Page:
“Public relations is in a period of rapid growth and change, driven by the empowerment of the public through the social web and the rising business value of reputation as an intangible asset,” said Daniel Tisch. “In an era of endless content, fake news and a loss of trust, there are both big risks and vast opportunities for professional, ethical public relations. That is what this paper is all about.”

The paper comes paired with an online survey that will feed into a national discussion on the future of the profession of public relations. The results of the survey and the paper will contribute to the creation of a new strategic framework for practitioners, to be released in Fall 2017.

Take the online survey now!

Melbourne Mandate offers new role and value for PR

FacebookTwitterLinkedInShare

mm

Defining an organization’s value, building a culture of listening and taking responsibility for communications for ourselves and our organizations are things we all do daily.  That’s why I’m looking forward to learning how the Melbourne Mandate will affect my role in organizational communication at Sony Canada.

On Feb. 26, Daniel Tisch, APR, FCPRS, Chair, Global Alliance for Public Relations & Communication Management, will present the new Melbourne Mandate for Public Relations to CPRS Toronto Members. It is the product of a year of consultation and deliberation by the Global Alliance for Public Relations and Communication 

At the World Public Relations Forum (WPRF) in Melbourne, Australia, 800 delegates from 29 countries endorsed this bold new mandate for the role and value of PR, identifying three emerging areas of value for the profession:

  • The definition of an organization’s character and values;
  • The building of a culture of listening and engagement; and
  • The instilling of responsibility in both organizations and individuals, reconciling our distinct and potentially conflicting duties to our organizations, our profession, our society and our own consciences.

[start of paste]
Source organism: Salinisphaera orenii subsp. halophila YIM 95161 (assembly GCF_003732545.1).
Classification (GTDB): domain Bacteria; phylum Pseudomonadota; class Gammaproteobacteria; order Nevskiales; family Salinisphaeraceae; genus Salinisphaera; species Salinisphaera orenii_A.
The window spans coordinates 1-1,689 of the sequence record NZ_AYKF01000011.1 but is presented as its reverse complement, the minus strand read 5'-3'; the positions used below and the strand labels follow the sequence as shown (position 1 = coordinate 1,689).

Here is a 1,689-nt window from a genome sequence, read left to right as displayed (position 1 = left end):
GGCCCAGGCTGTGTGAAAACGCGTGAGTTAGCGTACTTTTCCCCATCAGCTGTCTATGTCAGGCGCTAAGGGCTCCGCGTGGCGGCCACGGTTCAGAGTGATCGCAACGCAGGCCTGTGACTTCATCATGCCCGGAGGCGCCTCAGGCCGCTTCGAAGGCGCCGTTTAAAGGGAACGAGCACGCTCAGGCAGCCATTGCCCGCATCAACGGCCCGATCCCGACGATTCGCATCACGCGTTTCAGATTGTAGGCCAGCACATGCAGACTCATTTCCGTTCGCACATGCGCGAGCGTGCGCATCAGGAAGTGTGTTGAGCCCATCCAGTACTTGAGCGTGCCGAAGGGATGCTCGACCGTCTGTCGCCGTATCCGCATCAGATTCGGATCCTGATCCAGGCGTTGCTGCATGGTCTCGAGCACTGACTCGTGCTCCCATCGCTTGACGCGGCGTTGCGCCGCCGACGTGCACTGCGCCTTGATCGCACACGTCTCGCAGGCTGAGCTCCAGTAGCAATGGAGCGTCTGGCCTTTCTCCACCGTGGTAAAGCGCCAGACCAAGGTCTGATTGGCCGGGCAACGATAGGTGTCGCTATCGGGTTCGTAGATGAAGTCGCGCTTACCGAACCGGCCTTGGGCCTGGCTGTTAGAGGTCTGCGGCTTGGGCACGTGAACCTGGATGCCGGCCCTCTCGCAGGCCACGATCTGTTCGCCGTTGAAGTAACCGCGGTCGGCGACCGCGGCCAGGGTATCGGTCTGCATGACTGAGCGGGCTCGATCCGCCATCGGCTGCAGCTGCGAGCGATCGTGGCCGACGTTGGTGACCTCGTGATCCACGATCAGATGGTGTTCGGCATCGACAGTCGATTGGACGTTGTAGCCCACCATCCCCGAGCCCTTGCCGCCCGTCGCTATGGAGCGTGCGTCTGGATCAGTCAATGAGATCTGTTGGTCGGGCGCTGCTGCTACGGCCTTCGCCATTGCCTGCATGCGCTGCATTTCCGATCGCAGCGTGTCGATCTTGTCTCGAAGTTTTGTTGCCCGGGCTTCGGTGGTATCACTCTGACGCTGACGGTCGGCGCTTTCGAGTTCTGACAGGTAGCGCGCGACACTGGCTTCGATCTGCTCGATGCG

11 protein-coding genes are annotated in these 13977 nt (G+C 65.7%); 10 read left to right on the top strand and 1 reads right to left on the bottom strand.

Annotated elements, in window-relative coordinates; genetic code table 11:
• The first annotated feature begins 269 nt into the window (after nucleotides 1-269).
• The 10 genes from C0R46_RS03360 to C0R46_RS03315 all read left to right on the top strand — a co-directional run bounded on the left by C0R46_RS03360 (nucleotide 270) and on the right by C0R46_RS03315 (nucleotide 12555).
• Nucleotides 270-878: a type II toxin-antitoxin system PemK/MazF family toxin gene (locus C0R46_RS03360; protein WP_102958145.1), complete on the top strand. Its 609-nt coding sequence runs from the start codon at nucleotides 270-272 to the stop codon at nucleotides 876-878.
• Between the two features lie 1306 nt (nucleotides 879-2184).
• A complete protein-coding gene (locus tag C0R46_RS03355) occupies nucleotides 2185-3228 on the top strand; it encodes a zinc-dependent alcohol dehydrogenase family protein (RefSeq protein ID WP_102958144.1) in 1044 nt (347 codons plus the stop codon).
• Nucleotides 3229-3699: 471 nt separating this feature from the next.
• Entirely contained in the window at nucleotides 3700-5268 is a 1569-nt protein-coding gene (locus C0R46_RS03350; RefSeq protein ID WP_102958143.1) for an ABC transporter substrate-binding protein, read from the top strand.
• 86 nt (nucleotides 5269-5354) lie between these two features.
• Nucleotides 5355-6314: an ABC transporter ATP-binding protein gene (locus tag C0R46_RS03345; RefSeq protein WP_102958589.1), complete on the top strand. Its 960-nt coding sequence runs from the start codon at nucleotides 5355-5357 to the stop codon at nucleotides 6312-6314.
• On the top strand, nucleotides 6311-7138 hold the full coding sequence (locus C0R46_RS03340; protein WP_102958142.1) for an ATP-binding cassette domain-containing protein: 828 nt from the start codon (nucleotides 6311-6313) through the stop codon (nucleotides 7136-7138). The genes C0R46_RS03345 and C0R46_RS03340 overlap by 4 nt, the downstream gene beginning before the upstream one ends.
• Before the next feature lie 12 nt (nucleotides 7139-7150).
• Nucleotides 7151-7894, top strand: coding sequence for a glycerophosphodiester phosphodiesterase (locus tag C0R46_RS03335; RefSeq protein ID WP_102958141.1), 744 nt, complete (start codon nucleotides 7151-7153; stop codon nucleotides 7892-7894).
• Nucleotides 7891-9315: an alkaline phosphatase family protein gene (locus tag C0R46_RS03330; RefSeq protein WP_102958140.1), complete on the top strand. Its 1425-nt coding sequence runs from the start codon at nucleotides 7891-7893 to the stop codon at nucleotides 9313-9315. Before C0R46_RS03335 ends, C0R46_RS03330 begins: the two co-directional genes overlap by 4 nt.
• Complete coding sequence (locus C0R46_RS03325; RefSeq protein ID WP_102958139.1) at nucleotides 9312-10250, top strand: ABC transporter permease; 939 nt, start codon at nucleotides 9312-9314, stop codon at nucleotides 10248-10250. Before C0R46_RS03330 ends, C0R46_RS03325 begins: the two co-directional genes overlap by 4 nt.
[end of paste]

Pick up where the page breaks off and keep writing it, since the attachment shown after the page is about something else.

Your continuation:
Daniel Tisch is widely known as an international public relations practitioner, speaker, writer and industry leader. He is the Chair of the Global Alliance for Public Relations and Communication Management, the confederation of the world’s major communications industry associations, a Fellow of the Canadian Public Relations Society, and CEO of Argyle Communications, one of Canada’s premier independent public relations firms.

Daniel’s presentation will shed light on ideas raised during the WPRF, for example:

  1. Benchmark your organization: PR and communication professionals can use the concepts in the Mandate – and tools such as the ‘integrity index,’ which measures an organization’s adherence to its own stated values – to benchmark PR practices within their own organizations
  2. Talk with managers: The Mandate can be the basis for a discussion about the role of PR with senior executives and managers from other disciplines. The core question for exploration is whether the organization is using PR in a truly strategic way
  3. Plan professional development: PR and communication professionals can consider the individual skills and organizational capacities needed to implement the Mandate in their organizations – and incorporate them into professional and organizational development plans
  4. Advocate: The conference urged the world’s professional associations to officially endorse the Mandate and use it as an advocacy tool to make the case for public relations at the local, national and international levels

The Argyle Communications blog shares how other well-known PR thinkers have responded to the Melbourne Mandate, beyond 800 delegates who participated in the WPRF in November 2012.

Join us on Feb. 26 to discuss how the Melbourne Mandate can enhance your PR practice with CPRS Toronto Members – register here.